The McCabe Creek probe

Lynn and I have, for many years, hiked with friends who are up for almost anything—and who will set out under almost any circumstances because you just never know. That fog might lift, that threatened rain might not materialize, there might be an inversion that raises the valley bottom -25° to something more pleasant.

The view from Harvey Mountain looking down at the junction of the creeks.

Here at the cusp of winter, it’s especially hard to adjust. To stuff the down jacket, the warm mittens and the toque into a day pack that’s already fat enough. To be sure to carry a headlamp because it gets dark so damn early. But good hiking companions won’t quail when you ask them to join you on a little bushwhack, a little probe. Karen Diemert and Jim Pojar took the bait when we told them we wanted to try to find an old cabin built in 1936 by Al Fletcher* and his brother Edison on the banks of Driftwood Creek just below its confluence with what we have now named McCabe Creek.

You won’t find that name on any map, but if you’ve walked along the north side of Harvey Mountain you will have seen it. It is created when a triplet of creeks—one that runs out of two little lakes on the south end of Hyland, one that runs out of Copper Lakes on the McCabe Trail and one that runs down the headwall between the two—join forces to make its way through some wet meadows to join Driftwood Creek below Silverking Basin.

Morgan Hite map showing McCabe Creek’s junction with Driftwood Creek.

Our Gilbert Road neighbour George Loset—George has done more solo exploring of the Babines than almost anyone alive—directed us to drop down to Driftwood Creek where Valhalla Creek crosses the Silverking trail and follow the creek upstream. When he was last there, close to 40 years ago now, he found an old horse track and Fletcher’s cabin, its roof caved in but otherwise intact. He also snowshoed up into the meadows, a route he said the prospectors took in winter to avoid the avalanche chutes crossing the McCabe Trail. That was the route, he said, that Ralph Dieter, Ben Nelson and a policeman took when they packed out the body of Martin Cain, who died on a snowshoe trip into Little Joe where Axel Elmsted was “living a hard-working, solitary life … working in the tunnel alone.”

It seemed like now or never. We could still drive to the summer parking lot, there was just a skiff of snow in the bush and that could all change in a week or two. Plus there was a little window of clear weather.

Karen follows the old horse trail.

Valhalla Creek crosses the Silverking trail just above the four km marker. We were ready to get soaked in the underbrush, but the descent was dry—our boots sank into the frozen moss, the few deadfalls were easy to skirt. Just a few minutes and we were there. We stuck close to the creek until a tangle of downed trees sent us higher where Jim spotted the remnant trough of the trail outlined by the snow. We found a few blazes on the trees, but nothing clear enough to guide us when the trail lost itself in the underbrush.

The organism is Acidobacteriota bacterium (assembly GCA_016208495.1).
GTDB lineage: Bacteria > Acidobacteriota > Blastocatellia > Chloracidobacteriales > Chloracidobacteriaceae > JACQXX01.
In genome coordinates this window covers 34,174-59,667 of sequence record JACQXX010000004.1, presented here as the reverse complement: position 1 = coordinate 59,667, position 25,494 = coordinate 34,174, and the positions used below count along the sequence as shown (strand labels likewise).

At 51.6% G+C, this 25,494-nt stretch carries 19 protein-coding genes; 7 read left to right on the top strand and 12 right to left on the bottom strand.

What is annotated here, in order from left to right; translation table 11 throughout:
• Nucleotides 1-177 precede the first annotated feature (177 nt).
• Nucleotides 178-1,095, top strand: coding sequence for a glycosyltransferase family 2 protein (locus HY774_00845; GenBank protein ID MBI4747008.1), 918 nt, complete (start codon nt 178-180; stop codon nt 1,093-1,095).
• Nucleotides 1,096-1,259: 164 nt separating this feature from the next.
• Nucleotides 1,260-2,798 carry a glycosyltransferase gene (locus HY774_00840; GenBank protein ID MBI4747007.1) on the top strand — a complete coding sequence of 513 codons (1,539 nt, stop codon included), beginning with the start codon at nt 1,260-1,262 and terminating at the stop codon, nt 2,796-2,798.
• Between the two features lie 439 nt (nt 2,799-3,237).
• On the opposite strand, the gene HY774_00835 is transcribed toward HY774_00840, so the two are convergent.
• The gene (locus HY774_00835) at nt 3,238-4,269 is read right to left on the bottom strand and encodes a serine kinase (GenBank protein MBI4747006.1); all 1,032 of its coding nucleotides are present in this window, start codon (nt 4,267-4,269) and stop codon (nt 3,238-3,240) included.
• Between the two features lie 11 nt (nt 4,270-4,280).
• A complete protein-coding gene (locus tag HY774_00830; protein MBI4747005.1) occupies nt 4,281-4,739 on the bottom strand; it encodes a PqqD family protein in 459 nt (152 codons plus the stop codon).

When the current road was driven into Silverking in 1946, the old trail was likely only used if Fletcher was trapping or perhaps guiding hunters—in 1949, he was given the first guiding license in the Babines and his third client killed the goat that set the Boone and Crockett record and is memorialized near the junction of Highway 16 and Main Street. Now that the mountains are protected, signs of the older uses—the mineral workings, cat trails and sawdust piles—are disappearing back into the bush. As is Fletcher’s old cabin.

We had dropped back down to the creek after losing the trail and there it was, an insignificant heap of logs, the sawn ends still visible, a few lengths of stove pipe and one lamp. A small flat spot near the creek but high enough to survive any big runoff events. Dark though.

One success. The confluence, George had told us, was nearby. Steep banks and more deadfalls sent us up away from the creek. We were getting ready to give up and look for a good lunch spot in the sun dappling the moss when Driftwood Creek made a hard turn north. A beautiful little esker, all green moss, led us back down and sure enough, there was the tributary joining the main flow.

As we stood there, jubilant, two dippers flew down Driftwood Creek and paused, chattering and bouncing at the confluence. The first we’d seen in months.

It was enough. Those alluring meadows were on the other side of a very cold creek and a rocky scramble up into who knows what. We already had a few hours of hiking remaining, first finding our way up to the Silverking trail and then back down to the summer parking lot. Another time perhaps.

 

*Al  Fletcher was our neighbour for several years. He lived on the ranch his parents, Eli and Laura, homesteaded in 1913. The year he built the cabin, he also registered a trapline, one that had been registered in 1926 to Peter Bazil or Wah tah K’eght—and the trapline, which followed Driftwood  Creek up into Silverking, was in his territory—now that of the current Wah tah K’eght, Henry Alfred. That’s another story I hope to chase down.

 

 

 

 

 

 

5 thoughts on “The McCabe Creek probe

    • Yup, that’s Jim – he and his wife, Rosamund, are great contributors to our community’s botanical knowledge – Rosamund is also a great birder. But I do have to laugh at the “brave and intrepid” – knowing where you live and just what it takes to get on and off the lighthouse island. But now, you’re having a great European adventure! Wonderful!

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